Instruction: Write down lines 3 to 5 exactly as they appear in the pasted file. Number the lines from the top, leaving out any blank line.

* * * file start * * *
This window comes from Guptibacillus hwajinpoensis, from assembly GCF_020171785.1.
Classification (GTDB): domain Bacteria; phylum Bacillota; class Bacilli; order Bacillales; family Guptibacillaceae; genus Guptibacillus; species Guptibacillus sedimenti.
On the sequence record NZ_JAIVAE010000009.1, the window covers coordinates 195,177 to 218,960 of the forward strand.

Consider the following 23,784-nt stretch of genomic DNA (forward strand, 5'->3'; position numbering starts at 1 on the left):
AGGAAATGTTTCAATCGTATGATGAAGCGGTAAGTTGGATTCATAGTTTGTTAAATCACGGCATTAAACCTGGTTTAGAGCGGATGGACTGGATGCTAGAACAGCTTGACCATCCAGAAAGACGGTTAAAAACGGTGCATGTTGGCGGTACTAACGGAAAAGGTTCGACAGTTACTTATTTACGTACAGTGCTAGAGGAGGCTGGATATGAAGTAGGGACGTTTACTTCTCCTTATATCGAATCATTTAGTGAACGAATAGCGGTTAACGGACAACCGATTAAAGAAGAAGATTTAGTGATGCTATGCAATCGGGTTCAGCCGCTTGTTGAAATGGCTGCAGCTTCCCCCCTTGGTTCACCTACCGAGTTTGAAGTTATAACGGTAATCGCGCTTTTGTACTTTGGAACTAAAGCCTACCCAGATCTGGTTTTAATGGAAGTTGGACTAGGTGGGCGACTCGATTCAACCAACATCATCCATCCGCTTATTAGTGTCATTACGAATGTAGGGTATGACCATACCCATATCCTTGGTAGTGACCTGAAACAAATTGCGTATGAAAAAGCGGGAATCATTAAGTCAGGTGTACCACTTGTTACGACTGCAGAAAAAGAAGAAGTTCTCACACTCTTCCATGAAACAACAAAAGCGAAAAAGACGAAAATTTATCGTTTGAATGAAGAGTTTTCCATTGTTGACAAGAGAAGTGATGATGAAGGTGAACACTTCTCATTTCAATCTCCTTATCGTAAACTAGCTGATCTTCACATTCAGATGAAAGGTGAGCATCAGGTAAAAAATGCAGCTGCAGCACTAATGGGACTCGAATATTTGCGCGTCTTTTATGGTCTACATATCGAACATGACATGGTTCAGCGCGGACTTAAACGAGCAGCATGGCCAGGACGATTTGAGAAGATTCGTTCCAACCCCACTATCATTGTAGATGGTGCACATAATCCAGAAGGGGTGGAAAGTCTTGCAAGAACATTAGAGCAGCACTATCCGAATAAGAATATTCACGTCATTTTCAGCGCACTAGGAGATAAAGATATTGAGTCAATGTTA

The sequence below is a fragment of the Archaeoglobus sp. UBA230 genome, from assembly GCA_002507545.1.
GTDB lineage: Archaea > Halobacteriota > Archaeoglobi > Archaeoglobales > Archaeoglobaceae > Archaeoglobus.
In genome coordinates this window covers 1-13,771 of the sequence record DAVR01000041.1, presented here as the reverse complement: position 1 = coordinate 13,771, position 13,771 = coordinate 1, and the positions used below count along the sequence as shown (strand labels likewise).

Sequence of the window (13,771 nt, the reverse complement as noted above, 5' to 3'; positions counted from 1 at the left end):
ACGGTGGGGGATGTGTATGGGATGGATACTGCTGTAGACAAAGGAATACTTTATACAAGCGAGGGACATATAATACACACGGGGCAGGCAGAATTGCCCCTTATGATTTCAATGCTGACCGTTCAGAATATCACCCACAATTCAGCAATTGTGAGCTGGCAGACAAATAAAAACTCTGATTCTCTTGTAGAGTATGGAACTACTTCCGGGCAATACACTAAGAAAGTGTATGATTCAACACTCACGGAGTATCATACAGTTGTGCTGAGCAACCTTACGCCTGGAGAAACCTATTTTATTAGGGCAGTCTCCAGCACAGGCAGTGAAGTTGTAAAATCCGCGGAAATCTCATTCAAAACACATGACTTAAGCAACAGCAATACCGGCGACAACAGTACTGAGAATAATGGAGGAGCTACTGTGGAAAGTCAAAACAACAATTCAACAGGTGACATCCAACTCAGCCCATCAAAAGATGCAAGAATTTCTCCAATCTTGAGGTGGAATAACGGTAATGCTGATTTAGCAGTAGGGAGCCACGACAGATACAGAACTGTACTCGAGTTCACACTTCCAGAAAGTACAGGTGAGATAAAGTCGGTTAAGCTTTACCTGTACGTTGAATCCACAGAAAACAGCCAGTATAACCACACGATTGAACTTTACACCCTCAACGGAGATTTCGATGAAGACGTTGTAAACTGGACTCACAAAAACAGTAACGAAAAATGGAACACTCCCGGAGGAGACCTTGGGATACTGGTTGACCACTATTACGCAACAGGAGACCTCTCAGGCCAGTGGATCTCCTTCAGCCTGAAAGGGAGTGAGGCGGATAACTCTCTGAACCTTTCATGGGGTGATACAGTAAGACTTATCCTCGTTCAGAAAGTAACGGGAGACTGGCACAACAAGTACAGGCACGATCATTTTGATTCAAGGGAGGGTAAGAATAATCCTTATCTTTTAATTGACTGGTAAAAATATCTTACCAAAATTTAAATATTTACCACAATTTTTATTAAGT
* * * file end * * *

On the sequence record NZ_JAIVAE010000009.1, the window covers coordinates 195,177 to 218,960 of the forward strand.

Consider the following 23,784-nt stretch of genomic DNA (forward strand, 5'->3'; position numbering starts at 1 on the left):
AGGAAATGTTTCAATCGTATGATGAAGCGGTAAGTTGGATTCATAGTTTGTTAAATCACGGCATTAAACCTGGTTTAGAGCGGATGGACTGGATGCTAGAACAGCTTGACCATCCAGAAAGACGGTTAAAAACGGTGCATGTTGGCGGTACTAACGGAAAAGGTTCGACAGTTACTTATTTACGTACAGTGCTAGAGGAGGCTGGATATGAAGTAGGGACGTTTACTTCTCCTTATATCGAATCATTTAGTGAACGAATAGCGGTTAACGGACAACCGATTAAAGAAGAAGATTTAGTGATGCTATGCAATCGGGTTCAGCCGCTTGTTGAAATGGCTGCAGCTTCCCCCCTTGGTTCACCTACCGAGTTTGAAGTTATAACGGTAATCGCGCTTTTGTACTTTGGAACTAAAGCCTACCCAGATCTGGTTTTAATGGAAGTTGGACTAGGTGGGCGACTCGATTCAACCAACATCATCCATCCGCTTATTAGTGTCATTACGAATGTAGGGTATGACCATACCCATATCCTTGGTAGTGACCTGAAACAAATTGCGTATGAAAAAGCGGGAATCATTAAGTCAGGTGTACCACTTGTTACGACTGCAGAAAAAGAAGAAGTTCTCACACTCTTCCATGAAACAACAAAAGCGAAAAAGACGAAAATTTATCGTTTGAATGAAGAGTTTTCCATTGTTGACAAGAGAAGTGATGATGAAGGTGAACACTTCTCATTTCAATCTCCTTATCGTAAACTAGCTGATCTTCACATTCAGATGAAAGGTGAGCATCAGGTAAAAAATGCAGCTGCAGCACTAATGGGACTCGAATATTTGCGCGTCTTTTATGGTCTACATATCGAACATGACATGGTTCAGCGCGGACTTAAACGAGCAGCATGGCCAGGACGATTTGAGAAGATTCGTTCCAACCCCACTATCATTGTAGATGGTGCACATAATCCAGAAGGGGTGGAAAGTCTTGCAAGAACATTAGAGCAGCACTATCCGAATAAGAATATTCACGTCATTTTCAGCGCACTAGGAGATAAAGATATTGAGTCAATGTTA